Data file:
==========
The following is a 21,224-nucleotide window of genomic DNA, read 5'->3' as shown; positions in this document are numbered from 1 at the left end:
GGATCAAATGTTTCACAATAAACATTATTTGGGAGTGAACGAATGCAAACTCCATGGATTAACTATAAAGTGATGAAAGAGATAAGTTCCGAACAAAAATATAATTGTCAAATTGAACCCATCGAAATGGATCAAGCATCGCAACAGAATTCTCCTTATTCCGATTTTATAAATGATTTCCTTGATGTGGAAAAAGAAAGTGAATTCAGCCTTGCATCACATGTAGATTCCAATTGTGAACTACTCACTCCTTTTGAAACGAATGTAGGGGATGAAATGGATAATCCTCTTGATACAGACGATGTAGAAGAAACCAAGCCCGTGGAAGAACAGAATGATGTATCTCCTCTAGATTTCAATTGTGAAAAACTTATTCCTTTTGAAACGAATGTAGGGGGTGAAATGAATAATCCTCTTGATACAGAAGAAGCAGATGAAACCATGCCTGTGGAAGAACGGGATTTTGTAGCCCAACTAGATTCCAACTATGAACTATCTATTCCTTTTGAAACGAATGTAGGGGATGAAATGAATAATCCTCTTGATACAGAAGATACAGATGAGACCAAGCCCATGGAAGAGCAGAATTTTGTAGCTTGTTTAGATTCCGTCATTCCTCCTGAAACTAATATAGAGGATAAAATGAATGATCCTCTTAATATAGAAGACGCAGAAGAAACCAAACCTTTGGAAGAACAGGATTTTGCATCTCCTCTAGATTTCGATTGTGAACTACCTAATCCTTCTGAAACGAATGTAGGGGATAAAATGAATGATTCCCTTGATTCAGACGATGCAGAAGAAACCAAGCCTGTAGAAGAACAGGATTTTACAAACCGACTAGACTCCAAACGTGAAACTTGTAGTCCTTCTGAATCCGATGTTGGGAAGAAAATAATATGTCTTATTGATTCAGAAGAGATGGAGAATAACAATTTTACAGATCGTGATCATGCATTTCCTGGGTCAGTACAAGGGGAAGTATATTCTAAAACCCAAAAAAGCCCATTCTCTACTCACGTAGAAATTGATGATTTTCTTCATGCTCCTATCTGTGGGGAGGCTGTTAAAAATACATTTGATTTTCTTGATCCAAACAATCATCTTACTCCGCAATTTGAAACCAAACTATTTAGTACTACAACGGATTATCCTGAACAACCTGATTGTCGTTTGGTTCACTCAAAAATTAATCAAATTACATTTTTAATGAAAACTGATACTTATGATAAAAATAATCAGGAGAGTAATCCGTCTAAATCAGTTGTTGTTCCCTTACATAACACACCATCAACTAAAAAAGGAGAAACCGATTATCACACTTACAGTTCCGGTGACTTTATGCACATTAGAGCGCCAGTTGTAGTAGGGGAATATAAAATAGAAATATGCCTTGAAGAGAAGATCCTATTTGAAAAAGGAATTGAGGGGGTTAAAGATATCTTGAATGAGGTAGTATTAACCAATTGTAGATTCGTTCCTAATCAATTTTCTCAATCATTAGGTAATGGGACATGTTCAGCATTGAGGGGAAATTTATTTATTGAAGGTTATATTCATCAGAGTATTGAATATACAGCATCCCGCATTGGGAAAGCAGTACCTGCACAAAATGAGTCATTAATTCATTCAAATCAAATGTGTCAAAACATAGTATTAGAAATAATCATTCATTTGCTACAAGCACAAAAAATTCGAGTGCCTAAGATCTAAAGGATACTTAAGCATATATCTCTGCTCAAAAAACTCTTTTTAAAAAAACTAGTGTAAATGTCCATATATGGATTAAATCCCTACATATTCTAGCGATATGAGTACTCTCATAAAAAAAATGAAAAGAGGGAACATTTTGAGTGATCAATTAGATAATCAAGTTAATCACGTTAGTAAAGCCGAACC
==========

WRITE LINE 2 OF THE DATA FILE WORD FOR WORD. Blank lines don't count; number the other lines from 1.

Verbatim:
GGATCAAATGTTTCACAATAAACATTATTTGGGAGTGAACGAATGCAAACTCCATGGATTAACTATAAAGTGATGAAAGAGATAAGTTCCGAACAAAAATATAATTGTCAAATTGAACCCATCGAAATGGATCAAGCATCGCAACAGAATTCTCCTTATTCCGATTTTATAAATGATTTCCTTGATGTGGAAAAAGAAAGTGAATTCAGCCTTGCATCACATGTAGATTCCAATTGTGAACTACTCACTCCTTTTGAAACGAATGTAGGGGATGAAATGGATAATCCTCTTGATACAGACGATGTAGAAGAAACCAAGCCCGTGGAAGAACAGAATGATGTATCTCCTCTAGATTTCAATTGTGAAAAACTTATTCCTTTTGAAACGAATGTAGGGGGTGAAATGAATAATCCTCTTGATACAGAAGAAGCAGATGAAACCATGCCTGTGGAAGAACGGGATTTTGTAGCCCAACTAGATTCCAACTATGAACTATCTATTCCTTTTGAAACGAATGTAGGGGATGAAATGAATAATCCTCTTGATACAGAAGATACAGATGAGACCAAGCCCATGGAAGAGCAGAATTTTGTAGCTTGTTTAGATTCCGTCATTCCTCCTGAAACTAATATAGAGGATAAAATGAATGATCCTCTTAATATAGAAGACGCAGAAGAAACCAAACCTTTGGAAGAACAGGATTTTGCATCTCCTCTAGATTTCGATTGTGAACTACCTAATCCTTCTGAAACGAATGTAGGGGATAAAATGAATGATTCCCTTGATTCAGACGATGCAGAAGAAACCAAGCCTGTAGAAGAACAGGATTTTACAAACCGACTAGACTCCAAACGTGAAACTTGTAGTCCTTCTGAATCCGATGTTGGGAAGAAAATAATATGTCTTATTGATTCAGAAGAGATGGAGAATAACAATTTTACAGATCGTGATCATGCATTTCCTGGGTCAGTACAAGGGGAAGTATATTCTAAAACCCAAAAAAGCCCATTCTCTACTCACGTAGAAATTGATGATTTTCTTCATGCTCCTATCTGTGGGGAGGCTGTTAAAAATACATTTGATTTTCTTGATCCAAACAATCATCTTACTCCGCAATTTGAAACCAAACTATTTAGTACTACAACGGATTATCCTGAACAACCTGATTGTCGTTTGGTTCACTCAAAAATTAATCAAATTACATTTTTAATGAAAACTGATACTTATGATAAAAATAATCAGGAGAGTAATCCGTCTAAATCAGTTGTTGTTCCCTTACATAACACACCATCAACTAAAAAAGGAGAAACCGATTATCACACTTACAGTTCCGGTGACTTTATGCACATTAGAGCGCCAGTTGTAGTAGGGGAATATAAAATAGAAATATGCCTTGAAGAGAAGATCCTATTTGAAAAAGGAATTGAGGGGGTTAAAGATATCTTGAATGAGGTAGTATTAACCAATTGTAGATTCGTTCCTAATCAATTTTCTCAATCATTAGGTAATGGGACATGTTCAGCATTGAGGGGAAATTTATTTATTGAAGGTTATATTCATCAGAGTATTGAATATACAGCATCCCGCATTGGGAAAGCAGTACCTGCACAAAATGAGTCATTAATTCATTCAAATCAAATGTGTCAAAACATAGTATTAGAAATAATCATTCATTTGCTACAAGCACAAAAAATTCGAGTGCCTAAGATCTAAAGGATACTTAAGCATATATCTCTGCTCAAAAAACTCTTTTTAAAAAAACTAGTGTAAATGTCCATATATGGATTAAATCCCTACATATTCTAGCGATATGAGTACTCTCATAAAAAAAATGAAAAGAGGGAACATTTTGAGTGATCAATTAGATAATCAAGTTAATCACGTTAGTAAAGCCGAACC